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### Course: Integral Calculus>Unit 2

Lesson 1: Differential equations introduction

# Writing a differential equation

Differential equations describe relationships that involve quantities and their rates of change. See how we write the equation for such a relationship.

## Want to join the conversation?

• What exactly is the k in the equation mean? Sal said it is a proportionality constant, but I couldn't figure out exactly what that meant.
• k in any equation in Mathematics, usually represents a constant. Any constant. Just like the integration constant 'c'!
• How will you know what the relation is without being told like this? Would the relationship have to be experimentally tested and from there create the equation?
• Yes, this information will usually be determined from gathering a few data points to establish a function. In school the relationship is usually given to you at first, but later on you should be able to determine on your own given data points - in this case; speeds for different times.
• At Sal says that option 2 is especially strange. I know it is not the right answer to this question but, is it possible for a function to be inversely proportional to the square of its input. If so, can I get some examples?
• Option 2 describes a function that's inversely proportional to the square of its output, not its input, but yes - both are possible.

For option 2:
S(t) = k / S^2 { which means the same as S(t) = k / [S(t)]^2 }
Multiplying both sides by [S(t)]^2:
[S(t)]^3 = k
S(t) = k^(1/3)
Or, in other words, S(t) is constant for all t.

An example of a function that is inversely proportional to the square of its input would be
S(t) = k / t^2 { which is actually option 3! }
• What does it mean when it says proportional? I don't understand if that means to multiply or divide, it feels incomprehensible.
• When we say x is directly proportional to y, we mean that as x increases, y increases and as x decreases, y decreases. This can be alternatively written as x/y = constant.
Direct proportionality is represented by x ∝ y (or) x = ky where k is a constant. x∝y can be crudely read as x is proportional to y.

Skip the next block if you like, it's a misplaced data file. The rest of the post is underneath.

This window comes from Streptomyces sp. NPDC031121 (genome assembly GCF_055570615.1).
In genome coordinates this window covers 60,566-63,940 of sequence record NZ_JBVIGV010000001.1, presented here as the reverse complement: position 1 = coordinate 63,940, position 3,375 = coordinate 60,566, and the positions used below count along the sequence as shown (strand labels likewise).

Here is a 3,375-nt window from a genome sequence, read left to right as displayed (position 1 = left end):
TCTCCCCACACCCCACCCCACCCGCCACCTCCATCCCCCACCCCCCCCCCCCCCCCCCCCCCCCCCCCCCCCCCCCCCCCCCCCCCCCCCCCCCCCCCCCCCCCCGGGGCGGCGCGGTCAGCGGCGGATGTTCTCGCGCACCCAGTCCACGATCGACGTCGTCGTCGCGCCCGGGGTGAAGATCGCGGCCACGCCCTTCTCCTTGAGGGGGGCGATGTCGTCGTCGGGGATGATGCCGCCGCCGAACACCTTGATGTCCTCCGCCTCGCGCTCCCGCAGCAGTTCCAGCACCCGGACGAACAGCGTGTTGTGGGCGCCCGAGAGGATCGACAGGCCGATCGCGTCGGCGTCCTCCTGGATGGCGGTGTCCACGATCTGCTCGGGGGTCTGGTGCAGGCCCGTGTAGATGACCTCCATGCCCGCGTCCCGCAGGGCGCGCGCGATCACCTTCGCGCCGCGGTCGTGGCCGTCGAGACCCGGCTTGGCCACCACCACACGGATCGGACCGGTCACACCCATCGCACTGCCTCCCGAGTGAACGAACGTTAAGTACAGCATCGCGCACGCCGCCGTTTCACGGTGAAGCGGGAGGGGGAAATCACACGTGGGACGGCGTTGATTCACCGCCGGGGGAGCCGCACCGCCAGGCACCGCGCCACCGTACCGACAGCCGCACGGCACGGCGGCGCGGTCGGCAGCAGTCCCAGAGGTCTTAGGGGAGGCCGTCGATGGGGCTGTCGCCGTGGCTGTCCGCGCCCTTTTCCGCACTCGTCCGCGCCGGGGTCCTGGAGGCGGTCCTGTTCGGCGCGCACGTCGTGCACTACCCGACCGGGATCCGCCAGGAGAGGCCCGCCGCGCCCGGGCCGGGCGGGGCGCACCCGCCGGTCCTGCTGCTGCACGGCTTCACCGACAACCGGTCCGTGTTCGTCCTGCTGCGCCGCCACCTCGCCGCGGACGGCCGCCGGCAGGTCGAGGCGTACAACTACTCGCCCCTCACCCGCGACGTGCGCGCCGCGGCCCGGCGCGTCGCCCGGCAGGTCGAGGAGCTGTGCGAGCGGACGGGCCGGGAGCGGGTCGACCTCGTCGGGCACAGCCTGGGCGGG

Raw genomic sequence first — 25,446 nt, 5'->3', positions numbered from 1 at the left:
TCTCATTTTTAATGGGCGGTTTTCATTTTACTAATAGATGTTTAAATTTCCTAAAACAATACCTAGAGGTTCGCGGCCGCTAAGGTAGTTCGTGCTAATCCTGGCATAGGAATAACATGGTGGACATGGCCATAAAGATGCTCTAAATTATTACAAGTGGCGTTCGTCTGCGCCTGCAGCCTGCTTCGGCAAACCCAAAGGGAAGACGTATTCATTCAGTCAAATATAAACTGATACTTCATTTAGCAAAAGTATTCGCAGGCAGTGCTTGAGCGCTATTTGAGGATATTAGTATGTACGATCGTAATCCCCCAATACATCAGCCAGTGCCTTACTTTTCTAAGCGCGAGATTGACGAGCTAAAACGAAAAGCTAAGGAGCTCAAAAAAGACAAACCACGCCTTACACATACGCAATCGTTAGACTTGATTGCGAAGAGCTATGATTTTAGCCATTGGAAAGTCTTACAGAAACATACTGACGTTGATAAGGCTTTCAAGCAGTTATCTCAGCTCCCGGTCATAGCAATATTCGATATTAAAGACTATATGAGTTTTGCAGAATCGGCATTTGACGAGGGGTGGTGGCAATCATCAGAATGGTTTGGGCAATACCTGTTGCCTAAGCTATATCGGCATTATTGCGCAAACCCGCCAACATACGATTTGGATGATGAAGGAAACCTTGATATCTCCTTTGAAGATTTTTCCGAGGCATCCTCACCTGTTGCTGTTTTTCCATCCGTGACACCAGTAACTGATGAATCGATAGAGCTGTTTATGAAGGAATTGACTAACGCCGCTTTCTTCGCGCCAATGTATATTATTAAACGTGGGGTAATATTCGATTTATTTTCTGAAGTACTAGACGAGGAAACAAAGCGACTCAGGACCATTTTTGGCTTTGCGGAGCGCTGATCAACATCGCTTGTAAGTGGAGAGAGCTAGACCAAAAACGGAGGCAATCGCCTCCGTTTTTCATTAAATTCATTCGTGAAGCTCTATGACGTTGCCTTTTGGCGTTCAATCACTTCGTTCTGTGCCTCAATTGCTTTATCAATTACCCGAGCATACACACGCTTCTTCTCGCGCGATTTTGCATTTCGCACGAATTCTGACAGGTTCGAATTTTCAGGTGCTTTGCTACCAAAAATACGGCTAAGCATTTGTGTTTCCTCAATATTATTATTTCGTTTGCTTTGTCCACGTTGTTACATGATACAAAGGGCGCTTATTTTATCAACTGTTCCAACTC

Now, when we say x is inversely proportional to y, we mean that as x increases, y decreases and as x decreases, y increases. This can be rewritten as xy = constant.

This is represented by x ∝ 1/y.

NOTE: The above are only 2 examples of proportionality. There are infinite kinds of proportionality. For example, in an adiabatic process (a thermodynamics concept in physics), pressure of an ideal monoatomic gas is inversely proportional to the five-third (5/3) power of volume.
That is, P∝V^(-5/3)
• Why does Sal use k instead of just 1?
• If two quantities are inversely proportional, then their product is constant.

So, if 𝑦 is inversely proportional to 𝑥, then 𝑥𝑦 = 𝑘
Divide both sides by 𝑥, and we get 𝑦 = 𝑘∕𝑥
• for the speed, can we represent it as S/t here? if no, why not
(1 vote)
• you can though it is done more in non-rigorous setting.

You can think of ds/dt as fraction where both ds, dt are infinitesimally small numbers. Technically speaking, there some issues with having infinitesimally numbers but you can ignore this.

The key point here is we taking the "difference in the distances" and dividing that by the "difference of time".

This is not convey in S/t. So give example let a 100m rate in 20 seconds.

Than the average speed is (100-0)/(20-0). We take difference across two points (0, 0) and (20, 100)
• Isn't the derivative of a position function a velocity function?
• Yes but I assume they don't want to add too much confusion of the wording.
• How did he get k?